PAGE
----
Ayelet Shachar

 

On her book The Birthright Lottery: Citizenship and Global Inequality

Cover Interview of August 28, 2009

A close-up

By treating the automatic and perpetual transmission of citizenship by birth as a weak moral link, resembling the property regimes of old that are now deeply discredited and banned, The Birthright Lottery invites legal innovation.  This finds expression in the book’s elaboration of an entirely new category of citizenship transfer—jus nexi–citizenship by connection to the country.

Jus nexi would ease the injustice facing individuals who have resided in certain countries for extended periods of time, but do not have a traditional claim to citizenship.  Unlike the effects of current legal principles, a genuine connection principle establishes a tie between citizenship and the social fact of membership rather than blind reliance upon the accident of birth.  It is a revolutionary new concept that I hope will encourage spirited debate among academics and policy-makers throughout the world.

As a conceptual and legal category, jus nexi bears significant importance for today’s charged debates over immigration in the United States: it establishes that the social fact of membership offers a valid foundation for access to political membership.  This new framework highlights the significance of developing ties and identification with the country over time as the basis for bestowing citizenship and its benefits on long-term residents.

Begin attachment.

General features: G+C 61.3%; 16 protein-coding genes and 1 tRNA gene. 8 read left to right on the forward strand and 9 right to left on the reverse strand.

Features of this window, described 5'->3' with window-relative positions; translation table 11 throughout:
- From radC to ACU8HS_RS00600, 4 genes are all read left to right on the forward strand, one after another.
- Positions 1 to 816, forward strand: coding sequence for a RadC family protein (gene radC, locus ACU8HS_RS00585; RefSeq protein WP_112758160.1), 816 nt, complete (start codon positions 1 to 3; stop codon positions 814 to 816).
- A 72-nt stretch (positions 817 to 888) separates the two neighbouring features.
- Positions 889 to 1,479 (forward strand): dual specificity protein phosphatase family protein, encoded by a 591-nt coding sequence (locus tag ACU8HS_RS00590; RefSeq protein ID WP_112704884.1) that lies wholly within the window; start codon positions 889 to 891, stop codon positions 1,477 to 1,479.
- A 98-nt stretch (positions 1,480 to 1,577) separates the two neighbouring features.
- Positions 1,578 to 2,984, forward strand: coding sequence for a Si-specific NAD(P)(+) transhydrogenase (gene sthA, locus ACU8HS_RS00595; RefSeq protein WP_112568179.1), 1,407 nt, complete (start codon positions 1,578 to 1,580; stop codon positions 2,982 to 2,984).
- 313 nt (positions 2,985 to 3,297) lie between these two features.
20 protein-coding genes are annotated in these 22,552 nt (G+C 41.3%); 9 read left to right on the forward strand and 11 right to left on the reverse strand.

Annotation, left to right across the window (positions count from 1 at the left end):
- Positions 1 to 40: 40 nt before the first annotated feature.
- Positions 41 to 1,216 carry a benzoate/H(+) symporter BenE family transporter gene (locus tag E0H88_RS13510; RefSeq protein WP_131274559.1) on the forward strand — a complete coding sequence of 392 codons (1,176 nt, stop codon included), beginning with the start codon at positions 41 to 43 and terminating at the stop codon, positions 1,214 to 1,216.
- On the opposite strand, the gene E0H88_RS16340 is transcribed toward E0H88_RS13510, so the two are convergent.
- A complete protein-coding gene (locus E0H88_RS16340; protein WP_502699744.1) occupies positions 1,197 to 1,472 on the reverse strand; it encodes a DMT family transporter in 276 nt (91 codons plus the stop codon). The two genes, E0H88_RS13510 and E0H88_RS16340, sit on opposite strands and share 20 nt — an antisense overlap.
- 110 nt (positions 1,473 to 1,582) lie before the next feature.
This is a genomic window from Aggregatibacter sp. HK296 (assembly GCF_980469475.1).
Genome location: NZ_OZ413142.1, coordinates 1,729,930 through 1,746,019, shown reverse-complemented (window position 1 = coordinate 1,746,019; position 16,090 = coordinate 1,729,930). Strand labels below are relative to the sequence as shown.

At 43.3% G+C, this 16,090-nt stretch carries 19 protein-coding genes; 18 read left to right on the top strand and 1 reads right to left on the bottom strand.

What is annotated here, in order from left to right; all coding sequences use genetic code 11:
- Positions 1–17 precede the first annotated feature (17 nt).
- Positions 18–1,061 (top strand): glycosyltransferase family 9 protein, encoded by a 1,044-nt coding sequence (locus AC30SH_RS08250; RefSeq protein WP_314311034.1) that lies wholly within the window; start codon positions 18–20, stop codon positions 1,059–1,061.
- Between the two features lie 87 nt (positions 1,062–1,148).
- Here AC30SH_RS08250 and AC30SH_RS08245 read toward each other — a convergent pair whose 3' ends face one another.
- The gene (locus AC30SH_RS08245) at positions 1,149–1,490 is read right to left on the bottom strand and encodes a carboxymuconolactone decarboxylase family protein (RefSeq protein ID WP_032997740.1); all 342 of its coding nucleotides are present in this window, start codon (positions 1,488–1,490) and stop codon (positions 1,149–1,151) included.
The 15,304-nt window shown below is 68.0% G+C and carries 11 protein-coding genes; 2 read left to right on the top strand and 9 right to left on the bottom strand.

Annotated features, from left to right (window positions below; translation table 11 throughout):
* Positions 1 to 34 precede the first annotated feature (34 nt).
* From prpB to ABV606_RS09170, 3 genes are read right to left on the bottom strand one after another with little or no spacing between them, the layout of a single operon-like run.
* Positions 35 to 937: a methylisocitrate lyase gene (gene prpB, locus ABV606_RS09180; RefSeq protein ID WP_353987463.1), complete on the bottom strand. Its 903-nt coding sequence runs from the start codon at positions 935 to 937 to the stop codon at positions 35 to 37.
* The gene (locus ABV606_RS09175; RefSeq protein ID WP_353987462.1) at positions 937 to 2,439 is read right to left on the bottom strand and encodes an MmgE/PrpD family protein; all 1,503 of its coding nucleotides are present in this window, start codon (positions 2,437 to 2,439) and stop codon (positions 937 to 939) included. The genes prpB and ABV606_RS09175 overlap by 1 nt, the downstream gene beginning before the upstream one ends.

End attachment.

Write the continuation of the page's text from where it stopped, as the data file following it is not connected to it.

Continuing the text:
I call this genuine connection principle jus nexi because, like jus soli and jus sanguinis, it conveys the core meaning of the method through which political membership is conveyed: by connection, union, linkage.  This offers a powerful precedent for turning newcomers into citizens.

In essence, jus nexi relies on property-generated and common-law doctrines emphasizing “rootedness” as the basis of title for those whose lives have become intertwined with the social and economic life of the polity in which they reside.  Building further on the analogy to property, I consider the relevance of the generational timeline, as well as the relationship between right and duty, in sketching the main implications of the jus nexi membership criterion for the most significant test-case categories of potential recipients.  This is particularly instructive when presented with one of the most difficult dilemmas for liberal democracies: how to deal with noncitizen residents whose initial entry breached the law of the admitting states.